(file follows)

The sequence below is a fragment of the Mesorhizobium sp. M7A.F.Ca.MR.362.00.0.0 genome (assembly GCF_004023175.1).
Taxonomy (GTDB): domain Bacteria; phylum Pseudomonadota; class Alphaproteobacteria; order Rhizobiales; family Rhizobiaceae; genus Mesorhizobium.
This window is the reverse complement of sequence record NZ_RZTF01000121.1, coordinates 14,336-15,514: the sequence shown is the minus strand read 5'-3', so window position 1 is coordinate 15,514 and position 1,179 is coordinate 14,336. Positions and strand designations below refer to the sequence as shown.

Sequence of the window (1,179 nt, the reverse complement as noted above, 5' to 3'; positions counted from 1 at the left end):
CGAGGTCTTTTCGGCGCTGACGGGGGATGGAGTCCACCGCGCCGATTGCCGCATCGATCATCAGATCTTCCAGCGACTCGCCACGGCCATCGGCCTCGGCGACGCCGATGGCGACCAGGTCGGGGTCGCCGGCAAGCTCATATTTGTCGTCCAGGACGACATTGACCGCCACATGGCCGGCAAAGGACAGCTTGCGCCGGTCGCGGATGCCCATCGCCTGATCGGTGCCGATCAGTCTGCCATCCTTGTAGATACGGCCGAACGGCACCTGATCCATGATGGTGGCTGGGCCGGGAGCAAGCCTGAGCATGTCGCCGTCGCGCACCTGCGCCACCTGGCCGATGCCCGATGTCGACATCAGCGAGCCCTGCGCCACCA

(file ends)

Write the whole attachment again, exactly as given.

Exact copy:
The sequence below is a fragment of the Mesorhizobium sp. M7A.F.Ca.MR.362.00.0.0 genome (assembly GCF_004023175.1).
Taxonomy (GTDB): domain Bacteria; phylum Pseudomonadota; class Alphaproteobacteria; order Rhizobiales; family Rhizobiaceae; genus Mesorhizobium.
This window is the reverse complement of sequence record NZ_RZTF01000121.1, coordinates 14,336-15,514: the sequence shown is the minus strand read 5'-3', so window position 1 is coordinate 15,514 and position 1,179 is coordinate 14,336. Positions and strand designations below refer to the sequence as shown.

Sequence of the window (1,179 nt, the reverse complement as noted above, 5' to 3'; positions counted from 1 at the left end):
CGAGGTCTTTTCGGCGCTGACGGGGGATGGAGTCCACCGCGCCGATTGCCGCATCGATCATCAGATCTTCCAGCGACTCGCCACGGCCATCGGCCTCGGCGACGCCGATGGCGACCAGGTCGGGGTCGCCGGCAAGCTCATATTTGTCGTCCAGGACGACATTGACCGCCACATGGCCGGCAAAGGACAGCTTGCGCCGGTCGCGGATGCCCATCGCCTGATCGGTGCCGATCAGTCTGCCATCCTTGTAGATACGGCCGAACGGCACCTGATCCATGATGGTGGCTGGGCCGGGAGCAAGCCTGAGCATGTCGCCGTCGCGCACCTGCGCCACCTGGCCGATGCCCGATGTCGACATCAGCGAGCCCTGCGCCACCA